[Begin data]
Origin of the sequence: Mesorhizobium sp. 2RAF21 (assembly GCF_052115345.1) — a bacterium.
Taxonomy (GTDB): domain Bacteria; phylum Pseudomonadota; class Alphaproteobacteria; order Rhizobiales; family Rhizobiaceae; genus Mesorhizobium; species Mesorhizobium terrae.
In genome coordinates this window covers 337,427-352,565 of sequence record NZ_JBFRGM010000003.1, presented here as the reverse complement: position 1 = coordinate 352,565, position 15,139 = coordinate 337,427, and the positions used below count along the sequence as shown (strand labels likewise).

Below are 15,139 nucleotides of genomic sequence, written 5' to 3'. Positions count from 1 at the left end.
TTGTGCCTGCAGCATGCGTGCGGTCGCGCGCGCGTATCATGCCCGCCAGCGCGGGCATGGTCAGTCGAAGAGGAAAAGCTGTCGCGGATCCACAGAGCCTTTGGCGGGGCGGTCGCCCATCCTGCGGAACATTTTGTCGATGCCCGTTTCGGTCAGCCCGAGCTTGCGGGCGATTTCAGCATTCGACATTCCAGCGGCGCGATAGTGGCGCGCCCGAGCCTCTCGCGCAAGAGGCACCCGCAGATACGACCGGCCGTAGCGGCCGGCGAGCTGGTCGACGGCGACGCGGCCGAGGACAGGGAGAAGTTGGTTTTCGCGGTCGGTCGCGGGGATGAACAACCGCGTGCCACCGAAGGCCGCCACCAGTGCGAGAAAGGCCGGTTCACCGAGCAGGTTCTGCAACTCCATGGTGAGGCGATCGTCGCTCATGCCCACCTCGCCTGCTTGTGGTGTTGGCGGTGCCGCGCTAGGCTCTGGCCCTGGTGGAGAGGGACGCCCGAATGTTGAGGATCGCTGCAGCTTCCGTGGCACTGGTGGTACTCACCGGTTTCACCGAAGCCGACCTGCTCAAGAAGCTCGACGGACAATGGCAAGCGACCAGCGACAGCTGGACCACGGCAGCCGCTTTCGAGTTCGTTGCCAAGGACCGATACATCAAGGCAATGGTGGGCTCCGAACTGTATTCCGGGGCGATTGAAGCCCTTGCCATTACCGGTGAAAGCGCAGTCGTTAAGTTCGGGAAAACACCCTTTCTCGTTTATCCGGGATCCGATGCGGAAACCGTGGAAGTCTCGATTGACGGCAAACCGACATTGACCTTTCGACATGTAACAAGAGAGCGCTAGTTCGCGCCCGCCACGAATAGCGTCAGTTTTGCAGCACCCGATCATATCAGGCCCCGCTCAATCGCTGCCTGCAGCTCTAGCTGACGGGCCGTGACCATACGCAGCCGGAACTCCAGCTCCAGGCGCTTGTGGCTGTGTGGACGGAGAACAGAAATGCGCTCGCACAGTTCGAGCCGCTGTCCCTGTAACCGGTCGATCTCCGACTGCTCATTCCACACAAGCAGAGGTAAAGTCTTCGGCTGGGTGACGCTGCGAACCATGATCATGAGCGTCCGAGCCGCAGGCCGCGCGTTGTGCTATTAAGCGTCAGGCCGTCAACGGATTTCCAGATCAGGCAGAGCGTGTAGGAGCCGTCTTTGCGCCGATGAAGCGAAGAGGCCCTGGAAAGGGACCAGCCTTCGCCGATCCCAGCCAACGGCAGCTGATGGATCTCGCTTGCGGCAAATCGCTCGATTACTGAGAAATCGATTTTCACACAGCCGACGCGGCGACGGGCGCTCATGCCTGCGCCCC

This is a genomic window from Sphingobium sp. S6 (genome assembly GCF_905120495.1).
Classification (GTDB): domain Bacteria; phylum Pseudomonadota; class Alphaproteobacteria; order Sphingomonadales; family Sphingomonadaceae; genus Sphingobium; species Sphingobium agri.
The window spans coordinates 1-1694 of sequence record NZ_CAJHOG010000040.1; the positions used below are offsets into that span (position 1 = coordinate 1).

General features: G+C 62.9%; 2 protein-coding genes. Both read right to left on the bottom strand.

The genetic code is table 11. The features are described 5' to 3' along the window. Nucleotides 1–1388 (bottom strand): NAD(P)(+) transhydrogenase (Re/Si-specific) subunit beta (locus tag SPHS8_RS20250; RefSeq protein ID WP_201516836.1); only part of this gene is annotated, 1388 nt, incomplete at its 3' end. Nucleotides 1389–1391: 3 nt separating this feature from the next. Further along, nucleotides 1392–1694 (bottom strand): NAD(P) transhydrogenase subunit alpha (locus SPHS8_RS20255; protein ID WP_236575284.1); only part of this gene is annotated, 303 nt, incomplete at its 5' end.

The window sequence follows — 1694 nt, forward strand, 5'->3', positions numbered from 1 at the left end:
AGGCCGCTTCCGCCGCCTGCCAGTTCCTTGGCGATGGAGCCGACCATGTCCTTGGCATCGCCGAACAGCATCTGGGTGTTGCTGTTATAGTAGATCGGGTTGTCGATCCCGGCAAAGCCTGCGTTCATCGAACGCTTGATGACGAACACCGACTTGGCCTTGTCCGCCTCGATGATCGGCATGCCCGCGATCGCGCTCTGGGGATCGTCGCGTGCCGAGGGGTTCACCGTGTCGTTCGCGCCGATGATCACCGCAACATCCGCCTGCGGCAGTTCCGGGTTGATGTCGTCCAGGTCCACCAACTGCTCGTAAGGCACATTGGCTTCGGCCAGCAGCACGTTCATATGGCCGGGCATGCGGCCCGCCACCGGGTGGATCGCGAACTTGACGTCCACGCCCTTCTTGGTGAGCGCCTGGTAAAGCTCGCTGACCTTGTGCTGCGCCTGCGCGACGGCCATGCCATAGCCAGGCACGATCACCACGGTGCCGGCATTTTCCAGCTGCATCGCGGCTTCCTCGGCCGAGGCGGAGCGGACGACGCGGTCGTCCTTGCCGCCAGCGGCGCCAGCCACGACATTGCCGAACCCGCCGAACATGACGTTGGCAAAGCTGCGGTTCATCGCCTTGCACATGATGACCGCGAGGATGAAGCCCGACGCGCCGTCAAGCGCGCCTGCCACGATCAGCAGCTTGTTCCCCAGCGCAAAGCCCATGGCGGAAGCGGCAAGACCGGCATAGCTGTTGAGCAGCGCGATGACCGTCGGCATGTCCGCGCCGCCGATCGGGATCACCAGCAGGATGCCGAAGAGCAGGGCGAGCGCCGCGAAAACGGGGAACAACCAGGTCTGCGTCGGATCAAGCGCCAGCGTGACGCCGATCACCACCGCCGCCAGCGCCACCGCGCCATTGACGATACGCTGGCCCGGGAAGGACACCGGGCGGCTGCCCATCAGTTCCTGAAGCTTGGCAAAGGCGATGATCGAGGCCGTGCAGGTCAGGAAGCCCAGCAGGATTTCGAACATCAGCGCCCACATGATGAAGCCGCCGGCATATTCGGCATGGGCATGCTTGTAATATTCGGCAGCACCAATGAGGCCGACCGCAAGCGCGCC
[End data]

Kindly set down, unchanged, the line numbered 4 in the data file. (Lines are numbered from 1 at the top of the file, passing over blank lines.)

Below are 15,139 nucleotides of genomic sequence, written 5' to 3'. Positions count from 1 at the left end.